|BRITAIN'S OFFSHORE OIL & GAS
Much oil and gas moves away or migrates from the source rock. Migration is triggered both by natural compaction of the source rock and by the processes of oil and gas formation. Most sediments accumulate as a mixture of mineral particles and water. As they become buried, some water is squeezed out and once oil and gas are formed, these are also expelled. If the water cannot escape fast enough, as is often the case from muddy source rocks, pressure builds up. Also, as the oil and gas separate from the kerogen during generation, they take up more space and create higher pressure in the source rock. The oil and gas move through minute pores and cracks which may have formed in the source rock towards more permeable rocks above or below in which the pressure is lower (F8).
Oil, gas and water migrate through permeable rocks in which the cracks and pore spaces between the rock particles are interconnected and are large enough to permit fluid movement (F5). Fluids cannot flow through rocks where these spaces are very small or are blocked by mineral growth; such rocks are impermeable (F6). Oil and gas also migrate along some large fractures and faults which may extend for great distances if, or when as a result of movement, these are permeable.
Oil and gas are less dense than the water which fills the pore spaces in rocks so they tend to migrate upwards once out of the source rock. Under the high pressures at depth gas may be dissolved in oil and vice versa so they may migrate as single fluids. These fluids may become dispersed as isolated blobs through large volumes of rock, but larger amounts can become trapped in porous rocks. Having migrated to shallower depths than the source rocks and so to lesser pressures the single fluids may separate into oil and gas with the less dense gas rising above the oil. If this separation does not occur below the surface it takes place when the fluid is brought to the surface (F7). Water is always present below and within the oil and gas layers, but has been omitted from most of the diagrams for clarity.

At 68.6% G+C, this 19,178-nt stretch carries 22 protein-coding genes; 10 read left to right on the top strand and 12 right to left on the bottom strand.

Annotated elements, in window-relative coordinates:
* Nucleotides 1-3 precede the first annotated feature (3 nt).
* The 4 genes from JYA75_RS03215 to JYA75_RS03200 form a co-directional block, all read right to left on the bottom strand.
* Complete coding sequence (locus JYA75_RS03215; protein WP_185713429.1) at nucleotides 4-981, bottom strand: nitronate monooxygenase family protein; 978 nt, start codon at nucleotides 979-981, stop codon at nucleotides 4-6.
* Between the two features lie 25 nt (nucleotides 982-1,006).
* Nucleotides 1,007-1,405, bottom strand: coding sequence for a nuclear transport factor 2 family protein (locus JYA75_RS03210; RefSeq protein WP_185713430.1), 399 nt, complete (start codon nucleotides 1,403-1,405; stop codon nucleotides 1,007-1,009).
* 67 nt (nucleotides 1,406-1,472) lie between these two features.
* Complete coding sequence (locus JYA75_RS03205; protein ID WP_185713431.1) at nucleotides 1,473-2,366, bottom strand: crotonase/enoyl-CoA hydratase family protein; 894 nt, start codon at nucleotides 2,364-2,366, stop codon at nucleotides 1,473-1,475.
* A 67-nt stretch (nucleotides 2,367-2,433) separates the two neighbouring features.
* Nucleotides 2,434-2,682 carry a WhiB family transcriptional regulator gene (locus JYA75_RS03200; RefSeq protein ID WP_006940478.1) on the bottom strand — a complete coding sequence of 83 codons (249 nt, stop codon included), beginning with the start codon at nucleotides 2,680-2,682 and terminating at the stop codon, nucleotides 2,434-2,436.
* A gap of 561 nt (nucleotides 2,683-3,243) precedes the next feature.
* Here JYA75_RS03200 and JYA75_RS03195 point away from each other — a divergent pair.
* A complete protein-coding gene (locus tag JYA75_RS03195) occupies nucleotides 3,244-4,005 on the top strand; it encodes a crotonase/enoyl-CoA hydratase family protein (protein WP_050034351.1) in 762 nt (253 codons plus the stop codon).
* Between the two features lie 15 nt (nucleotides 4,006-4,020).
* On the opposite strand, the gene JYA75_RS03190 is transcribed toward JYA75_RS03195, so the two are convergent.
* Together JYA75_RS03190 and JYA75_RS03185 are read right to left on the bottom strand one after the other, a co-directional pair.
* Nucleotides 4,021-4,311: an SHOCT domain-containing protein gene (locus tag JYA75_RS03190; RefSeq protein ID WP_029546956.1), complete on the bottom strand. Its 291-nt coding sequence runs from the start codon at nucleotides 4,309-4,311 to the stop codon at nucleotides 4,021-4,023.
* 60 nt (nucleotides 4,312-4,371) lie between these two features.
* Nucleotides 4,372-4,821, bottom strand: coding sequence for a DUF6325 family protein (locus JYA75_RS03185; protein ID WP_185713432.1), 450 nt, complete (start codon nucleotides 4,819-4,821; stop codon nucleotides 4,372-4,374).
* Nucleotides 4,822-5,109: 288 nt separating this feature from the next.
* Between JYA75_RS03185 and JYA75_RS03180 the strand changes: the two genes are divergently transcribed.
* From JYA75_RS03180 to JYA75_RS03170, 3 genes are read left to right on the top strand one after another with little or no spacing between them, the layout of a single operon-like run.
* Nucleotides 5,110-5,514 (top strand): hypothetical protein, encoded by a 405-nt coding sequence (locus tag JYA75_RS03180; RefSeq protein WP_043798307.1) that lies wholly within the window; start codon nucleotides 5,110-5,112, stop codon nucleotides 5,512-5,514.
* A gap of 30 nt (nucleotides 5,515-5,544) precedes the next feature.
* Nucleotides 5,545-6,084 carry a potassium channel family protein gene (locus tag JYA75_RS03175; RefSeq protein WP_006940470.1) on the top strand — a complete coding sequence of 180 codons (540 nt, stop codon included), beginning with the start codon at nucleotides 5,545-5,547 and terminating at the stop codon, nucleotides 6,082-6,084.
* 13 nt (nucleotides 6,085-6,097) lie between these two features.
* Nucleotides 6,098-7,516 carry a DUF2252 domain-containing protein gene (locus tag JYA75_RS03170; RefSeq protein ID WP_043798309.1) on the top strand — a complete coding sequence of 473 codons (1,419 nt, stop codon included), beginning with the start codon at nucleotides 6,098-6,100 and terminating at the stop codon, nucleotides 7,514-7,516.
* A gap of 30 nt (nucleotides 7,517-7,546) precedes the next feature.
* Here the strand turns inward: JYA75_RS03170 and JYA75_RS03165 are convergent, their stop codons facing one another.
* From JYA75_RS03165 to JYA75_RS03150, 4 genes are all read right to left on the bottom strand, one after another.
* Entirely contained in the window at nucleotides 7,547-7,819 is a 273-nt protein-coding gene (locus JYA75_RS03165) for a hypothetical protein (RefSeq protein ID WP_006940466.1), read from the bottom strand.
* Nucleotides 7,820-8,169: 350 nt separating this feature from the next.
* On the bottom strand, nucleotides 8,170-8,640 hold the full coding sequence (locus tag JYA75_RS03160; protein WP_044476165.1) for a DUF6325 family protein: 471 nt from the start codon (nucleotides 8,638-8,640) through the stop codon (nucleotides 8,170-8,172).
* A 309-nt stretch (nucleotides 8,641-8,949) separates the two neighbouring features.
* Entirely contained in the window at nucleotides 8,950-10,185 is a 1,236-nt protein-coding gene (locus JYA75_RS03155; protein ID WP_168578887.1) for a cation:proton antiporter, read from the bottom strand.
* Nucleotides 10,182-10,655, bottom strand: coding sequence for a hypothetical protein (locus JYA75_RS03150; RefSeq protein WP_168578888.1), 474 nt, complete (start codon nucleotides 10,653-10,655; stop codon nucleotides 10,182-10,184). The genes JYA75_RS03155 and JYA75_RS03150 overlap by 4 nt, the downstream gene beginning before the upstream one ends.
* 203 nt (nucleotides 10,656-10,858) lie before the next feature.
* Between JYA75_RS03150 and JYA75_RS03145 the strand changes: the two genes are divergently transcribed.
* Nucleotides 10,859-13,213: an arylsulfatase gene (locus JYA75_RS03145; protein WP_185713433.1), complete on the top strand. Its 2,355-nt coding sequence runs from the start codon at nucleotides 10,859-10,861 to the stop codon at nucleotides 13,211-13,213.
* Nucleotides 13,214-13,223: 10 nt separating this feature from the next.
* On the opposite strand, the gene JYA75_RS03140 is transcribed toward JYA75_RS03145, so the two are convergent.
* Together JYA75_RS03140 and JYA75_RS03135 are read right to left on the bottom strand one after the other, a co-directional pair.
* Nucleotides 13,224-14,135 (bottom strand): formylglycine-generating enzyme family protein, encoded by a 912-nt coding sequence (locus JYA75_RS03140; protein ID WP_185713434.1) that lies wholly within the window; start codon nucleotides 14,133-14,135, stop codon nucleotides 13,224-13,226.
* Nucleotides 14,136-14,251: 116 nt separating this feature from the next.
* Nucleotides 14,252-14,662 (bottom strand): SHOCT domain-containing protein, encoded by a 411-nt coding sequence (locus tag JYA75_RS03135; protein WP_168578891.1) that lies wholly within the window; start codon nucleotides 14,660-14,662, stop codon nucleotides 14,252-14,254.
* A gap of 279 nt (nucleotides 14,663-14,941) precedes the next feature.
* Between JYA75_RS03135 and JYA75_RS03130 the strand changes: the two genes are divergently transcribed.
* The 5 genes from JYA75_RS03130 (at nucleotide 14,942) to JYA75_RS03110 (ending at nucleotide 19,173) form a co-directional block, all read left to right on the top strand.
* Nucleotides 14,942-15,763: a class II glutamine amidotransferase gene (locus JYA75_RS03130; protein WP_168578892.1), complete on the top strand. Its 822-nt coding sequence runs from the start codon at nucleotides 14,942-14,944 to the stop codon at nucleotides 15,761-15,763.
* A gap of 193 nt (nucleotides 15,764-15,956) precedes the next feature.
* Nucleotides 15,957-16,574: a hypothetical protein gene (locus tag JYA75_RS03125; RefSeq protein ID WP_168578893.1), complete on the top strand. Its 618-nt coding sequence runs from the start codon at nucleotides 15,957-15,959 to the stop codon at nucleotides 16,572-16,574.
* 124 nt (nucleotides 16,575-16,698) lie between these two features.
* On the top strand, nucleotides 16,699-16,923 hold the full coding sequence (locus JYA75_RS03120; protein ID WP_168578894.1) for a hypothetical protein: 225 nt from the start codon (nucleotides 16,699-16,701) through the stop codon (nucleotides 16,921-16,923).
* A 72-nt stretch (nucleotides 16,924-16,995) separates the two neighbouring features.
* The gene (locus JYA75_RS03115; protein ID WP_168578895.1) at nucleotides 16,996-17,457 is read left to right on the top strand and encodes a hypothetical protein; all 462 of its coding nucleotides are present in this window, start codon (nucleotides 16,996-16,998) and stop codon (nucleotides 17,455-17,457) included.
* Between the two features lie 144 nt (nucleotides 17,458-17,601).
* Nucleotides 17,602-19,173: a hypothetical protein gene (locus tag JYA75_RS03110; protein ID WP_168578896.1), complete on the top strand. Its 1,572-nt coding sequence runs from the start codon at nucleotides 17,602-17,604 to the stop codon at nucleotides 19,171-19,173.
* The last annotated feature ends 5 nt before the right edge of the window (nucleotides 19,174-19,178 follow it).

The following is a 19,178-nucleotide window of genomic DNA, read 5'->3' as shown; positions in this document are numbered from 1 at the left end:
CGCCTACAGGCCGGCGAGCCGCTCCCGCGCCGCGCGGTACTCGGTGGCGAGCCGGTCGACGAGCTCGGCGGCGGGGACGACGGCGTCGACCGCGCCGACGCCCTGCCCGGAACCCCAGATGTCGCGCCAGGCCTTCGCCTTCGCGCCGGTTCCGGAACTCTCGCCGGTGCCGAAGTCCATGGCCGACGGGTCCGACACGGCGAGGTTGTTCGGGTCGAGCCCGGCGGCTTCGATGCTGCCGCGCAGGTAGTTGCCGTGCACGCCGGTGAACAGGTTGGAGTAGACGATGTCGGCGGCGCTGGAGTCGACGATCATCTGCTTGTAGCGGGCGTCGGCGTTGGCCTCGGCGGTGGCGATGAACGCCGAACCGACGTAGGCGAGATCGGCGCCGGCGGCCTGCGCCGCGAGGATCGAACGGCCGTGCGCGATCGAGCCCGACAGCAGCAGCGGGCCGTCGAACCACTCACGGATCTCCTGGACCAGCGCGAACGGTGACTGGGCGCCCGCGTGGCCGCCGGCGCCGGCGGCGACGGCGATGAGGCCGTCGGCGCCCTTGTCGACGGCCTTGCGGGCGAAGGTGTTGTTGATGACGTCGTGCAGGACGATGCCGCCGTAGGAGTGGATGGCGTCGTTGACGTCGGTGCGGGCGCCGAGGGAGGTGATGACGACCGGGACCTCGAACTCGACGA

Migration is a slow process, with oil and gas travelling between a few kilometres and tens of kilometres over millions of years. But in the course of many millions of years huge amounts have risen naturally to sea floors and land surfaces around the world (F8). Visible liquid oil seepages are comparatively rare, most oil becomes viscous and tarry near the surface as a result of oxidation and bacterial action, but traces of natural oil seepage can often be detected if sought.